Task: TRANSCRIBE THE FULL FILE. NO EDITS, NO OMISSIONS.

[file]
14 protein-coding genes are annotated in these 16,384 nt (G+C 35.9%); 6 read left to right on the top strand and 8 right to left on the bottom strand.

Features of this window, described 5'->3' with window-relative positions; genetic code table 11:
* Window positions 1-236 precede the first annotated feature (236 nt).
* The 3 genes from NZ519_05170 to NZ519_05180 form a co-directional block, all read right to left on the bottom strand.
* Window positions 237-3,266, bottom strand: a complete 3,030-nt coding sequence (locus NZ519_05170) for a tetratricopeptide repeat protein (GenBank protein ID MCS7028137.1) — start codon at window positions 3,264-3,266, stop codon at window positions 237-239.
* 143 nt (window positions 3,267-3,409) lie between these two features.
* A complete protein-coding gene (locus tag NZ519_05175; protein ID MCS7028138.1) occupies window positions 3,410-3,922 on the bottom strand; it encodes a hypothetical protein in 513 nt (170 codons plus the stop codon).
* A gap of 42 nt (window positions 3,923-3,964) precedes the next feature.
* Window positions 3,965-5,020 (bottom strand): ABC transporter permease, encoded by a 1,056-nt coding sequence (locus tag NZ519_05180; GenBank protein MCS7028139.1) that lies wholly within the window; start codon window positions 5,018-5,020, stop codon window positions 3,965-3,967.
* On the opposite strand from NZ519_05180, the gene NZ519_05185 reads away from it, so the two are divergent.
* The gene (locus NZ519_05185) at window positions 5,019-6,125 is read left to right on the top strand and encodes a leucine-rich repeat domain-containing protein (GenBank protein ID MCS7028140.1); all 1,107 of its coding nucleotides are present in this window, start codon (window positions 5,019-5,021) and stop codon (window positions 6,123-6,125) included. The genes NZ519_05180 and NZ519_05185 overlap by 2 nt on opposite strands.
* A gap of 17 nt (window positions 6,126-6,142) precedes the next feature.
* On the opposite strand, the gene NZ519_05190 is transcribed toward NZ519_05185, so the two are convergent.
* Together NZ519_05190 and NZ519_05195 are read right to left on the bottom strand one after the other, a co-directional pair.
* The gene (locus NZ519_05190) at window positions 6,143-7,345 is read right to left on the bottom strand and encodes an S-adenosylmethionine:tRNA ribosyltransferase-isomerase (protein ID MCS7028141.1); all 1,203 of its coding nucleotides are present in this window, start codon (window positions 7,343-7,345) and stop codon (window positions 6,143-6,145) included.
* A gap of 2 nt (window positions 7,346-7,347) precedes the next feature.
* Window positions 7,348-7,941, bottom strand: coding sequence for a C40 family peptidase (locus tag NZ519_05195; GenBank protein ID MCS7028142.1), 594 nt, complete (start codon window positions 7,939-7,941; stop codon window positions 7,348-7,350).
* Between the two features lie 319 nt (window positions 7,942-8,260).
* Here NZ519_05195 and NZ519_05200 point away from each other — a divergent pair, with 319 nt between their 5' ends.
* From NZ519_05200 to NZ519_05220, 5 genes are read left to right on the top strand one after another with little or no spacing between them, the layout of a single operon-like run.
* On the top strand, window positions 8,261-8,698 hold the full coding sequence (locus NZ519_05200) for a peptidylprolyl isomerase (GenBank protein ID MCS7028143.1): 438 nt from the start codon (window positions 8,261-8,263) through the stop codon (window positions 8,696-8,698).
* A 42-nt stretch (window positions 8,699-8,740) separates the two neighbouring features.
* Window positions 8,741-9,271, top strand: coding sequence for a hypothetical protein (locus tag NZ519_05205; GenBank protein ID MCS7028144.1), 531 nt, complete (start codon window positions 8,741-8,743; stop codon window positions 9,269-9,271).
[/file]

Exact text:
14 protein-coding genes are annotated in these 16,384 nt (G+C 35.9%); 6 read left to right on the top strand and 8 right to left on the bottom strand.

Features of this window, described 5'->3' with window-relative positions; genetic code table 11:
* Window positions 1-236 precede the first annotated feature (236 nt).
* The 3 genes from NZ519_05170 to NZ519_05180 form a co-directional block, all read right to left on the bottom strand.
* Window positions 237-3,266, bottom strand: a complete 3,030-nt coding sequence (locus NZ519_05170) for a tetratricopeptide repeat protein (GenBank protein ID MCS7028137.1) — start codon at window positions 3,264-3,266, stop codon at window positions 237-239.
* 143 nt (window positions 3,267-3,409) lie between these two features.
* A complete protein-coding gene (locus tag NZ519_05175; protein ID MCS7028138.1) occupies window positions 3,410-3,922 on the bottom strand; it encodes a hypothetical protein in 513 nt (170 codons plus the stop codon).
* A gap of 42 nt (window positions 3,923-3,964) precedes the next feature.
* Window positions 3,965-5,020 (bottom strand): ABC transporter permease, encoded by a 1,056-nt coding sequence (locus tag NZ519_05180; GenBank protein MCS7028139.1) that lies wholly within the window; start codon window positions 5,018-5,020, stop codon window positions 3,965-3,967.
* On the opposite strand from NZ519_05180, the gene NZ519_05185 reads away from it, so the two are divergent.
* The gene (locus NZ519_05185) at window positions 5,019-6,125 is read left to right on the top strand and encodes a leucine-rich repeat domain-containing protein (GenBank protein ID MCS7028140.1); all 1,107 of its coding nucleotides are present in this window, start codon (window positions 5,019-5,021) and stop codon (window positions 6,123-6,125) included. The genes NZ519_05180 and NZ519_05185 overlap by 2 nt on opposite strands.
* A gap of 17 nt (window positions 6,126-6,142) precedes the next feature.
* On the opposite strand, the gene NZ519_05190 is transcribed toward NZ519_05185, so the two are convergent.
* Together NZ519_05190 and NZ519_05195 are read right to left on the bottom strand one after the other, a co-directional pair.
* The gene (locus NZ519_05190) at window positions 6,143-7,345 is read right to left on the bottom strand and encodes an S-adenosylmethionine:tRNA ribosyltransferase-isomerase (protein ID MCS7028141.1); all 1,203 of its coding nucleotides are present in this window, start codon (window positions 7,343-7,345) and stop codon (window positions 6,143-6,145) included.
* A gap of 2 nt (window positions 7,346-7,347) precedes the next feature.
* Window positions 7,348-7,941, bottom strand: coding sequence for a C40 family peptidase (locus tag NZ519_05195; GenBank protein ID MCS7028142.1), 594 nt, complete (start codon window positions 7,939-7,941; stop codon window positions 7,348-7,350).
* Between the two features lie 319 nt (window positions 7,942-8,260).
* Here NZ519_05195 and NZ519_05200 point away from each other — a divergent pair, with 319 nt between their 5' ends.
* From NZ519_05200 to NZ519_05220, 5 genes are read left to right on the top strand one after another with little or no spacing between them, the layout of a single operon-like run.
* On the top strand, window positions 8,261-8,698 hold the full coding sequence (locus NZ519_05200) for a peptidylprolyl isomerase (GenBank protein ID MCS7028143.1): 438 nt from the start codon (window positions 8,261-8,263) through the stop codon (window positions 8,696-8,698).
* A 42-nt stretch (window positions 8,699-8,740) separates the two neighbouring features.
* Window positions 8,741-9,271, top strand: coding sequence for a hypothetical protein (locus tag NZ519_05205; GenBank protein ID MCS7028144.1), 531 nt, complete (start codon window positions 8,741-8,743; stop codon window positions 9,269-9,271).